Under its concession deal, the National Grid Corporation of the Philippines (NGCP) is obliged to “provide transmission service… and to bill and collect from transmission customers for its account such charge as the Regulated Entity may lawfully demand.”

The agreement is also clear that the Energy Regulatory Commission (ERC) shall regulate NGCP under applicable laws, including the Electric Power Industry Reform Act or “any successor legislation.”

In 2009, the ERC introduced a regulatory methodology and a process to reset rates for power distribution utilities and the NGCP that follows a “performance-based regulation” (PBR) framework. Today, distribution utilities and the transmission operator follow the same framework in applying for their revenue requirements, or during the rate reset process.

In principle, the framework incentivizes a regulated entity, including a monopoly like the NGCP, to perform competitively and run operations efficiently.

“It puts an incentive on the utility firm to be efficient and effective,” former UA&P School of Economics dean Peter Lee U told the Philippine Center for Investigative Journalism (PCIJ).

The regulators’ judgment of the utility’s performance determines the rates that can be charged to consumers over a certain period.

This also serves as an avenue for the utility to apply for a new budget to finance its operations and investments.

The PBR is “forward-looking” so both the regulators and the regulated entity work on capital and operating budgets based on forecasts, which can be a contentious process.

“The principle behind that is to give NGCP more incentive to save on cost and to be more efficient [in their operations]. Because anything that is below the expenses that were approved [by ERC] that they can recover, that’s going to be their profit. The firm becomes the residual claimant of any savings,” former socioeconomic planning undersecretary Adoracion Navarro said in an interview.

Under the rate reset process, the NGCP seeks approval for its annual revenue requirement (ARR), which it can recover from consumers.

The ARR is computed using a formula that sums up operating and maintenance expenses, taxes other than income tax, and return on capital.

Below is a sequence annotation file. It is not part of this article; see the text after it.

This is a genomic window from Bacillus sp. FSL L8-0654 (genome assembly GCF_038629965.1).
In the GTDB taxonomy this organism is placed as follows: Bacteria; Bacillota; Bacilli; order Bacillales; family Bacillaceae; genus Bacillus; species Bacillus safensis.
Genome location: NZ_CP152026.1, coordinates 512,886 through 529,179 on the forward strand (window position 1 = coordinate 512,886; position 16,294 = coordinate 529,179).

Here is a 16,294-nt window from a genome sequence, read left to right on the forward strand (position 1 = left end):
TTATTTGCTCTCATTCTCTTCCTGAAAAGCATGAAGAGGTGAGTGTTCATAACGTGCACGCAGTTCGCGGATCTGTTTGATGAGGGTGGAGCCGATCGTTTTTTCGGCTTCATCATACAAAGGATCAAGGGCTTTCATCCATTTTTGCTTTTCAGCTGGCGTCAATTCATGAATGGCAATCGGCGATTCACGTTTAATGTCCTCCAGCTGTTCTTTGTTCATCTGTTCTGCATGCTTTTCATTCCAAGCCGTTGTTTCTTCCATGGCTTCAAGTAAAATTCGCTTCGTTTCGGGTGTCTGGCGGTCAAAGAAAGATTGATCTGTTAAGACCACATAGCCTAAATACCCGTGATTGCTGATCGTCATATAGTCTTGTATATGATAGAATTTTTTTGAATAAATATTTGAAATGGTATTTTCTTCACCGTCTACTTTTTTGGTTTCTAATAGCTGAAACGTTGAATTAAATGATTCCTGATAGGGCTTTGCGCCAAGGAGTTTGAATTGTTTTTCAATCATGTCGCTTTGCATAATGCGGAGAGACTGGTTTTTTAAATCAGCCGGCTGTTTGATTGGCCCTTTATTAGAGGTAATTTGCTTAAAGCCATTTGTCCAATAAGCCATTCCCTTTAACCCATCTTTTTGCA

Regulators also approve any savings, which are labeled as “net efficiency adjustment.”

To check which items to include in operating and capital expenditures for a certain period, regulators need to pore over a “voluminous” amount of data and documents, said Maria Corazon Gines, director of ERC's legal services unit, during the hearings for the fourth regulatory period.

The ERC, for example, had to study transaction receipts dating back to 2013. The regulator also needed to undertake a “field inspection of the land and land-related CAPEX of NGCP as part of the “prudency review process.”

Regulators are expected to conduct three to four months of hearings for the rate reset process. In the fourth (2016-2022) and fifth (2023-2027) regulatory periods, however, the process has taken at least a year.


 What is the WACC? 


Another hot topic during the rate reset process is the WACC or the weighted average cost of capital (WACC), which is part of the formula that determines the ARR.

This is the guaranteed rate of return that the NGCP gets from its capital spending on the country’s power grid.

“The economic principle is to ask: what is the opportunity cost of capital? For example, as a businessman, you put in capital for a business. You won’t be able to use that capital anywhere. WACC is that cost, it’s what you could have earned in the next best use of your capital,” Lee U explained.

He said the WACC may be compared to inflation and the rate of return on treasury bonds.

Since a business would have earned, for example, a certain rate of return on treasury bonds, which are considered risk-free, the natural thing would be to allow a regulated entity to earn at least more than that and inflation, he said.

“The floor [of that rate] should be what has been the historical rate of return on government securities. Then you have to add on the risk any business has to take,” he said.

Navarro said the risk-free rate on investments and the market risk premium are determined by studying a pool of financial data.


 Regulatory period 


The duration of the regulatory period has also been a point of conflict between the NGCP and the ERC.

Under the 2009 rules, the regulatory period should be every five years. The reset process should begin at least 18 months before another regulatory period.

However, a tumultuous time in the ERC, between 2015 and 2017 in particular, delayed the fourth regulatory review process.

New rules issued by the ERC changed the regulatory period to seven years from five, setting the fourth regulatory period to between 2016 and 2022.

Now that the fourth regulatory period has passed, regulators need to consider actual expenditures, instead of forecasts.

The ERC, however, decided to simulate a forecast for the WACC based on financial data from 2011 to 2015.

The process is all too technical, but translates to real costs that ordinary Filipino consumers will bear for the next few years. END



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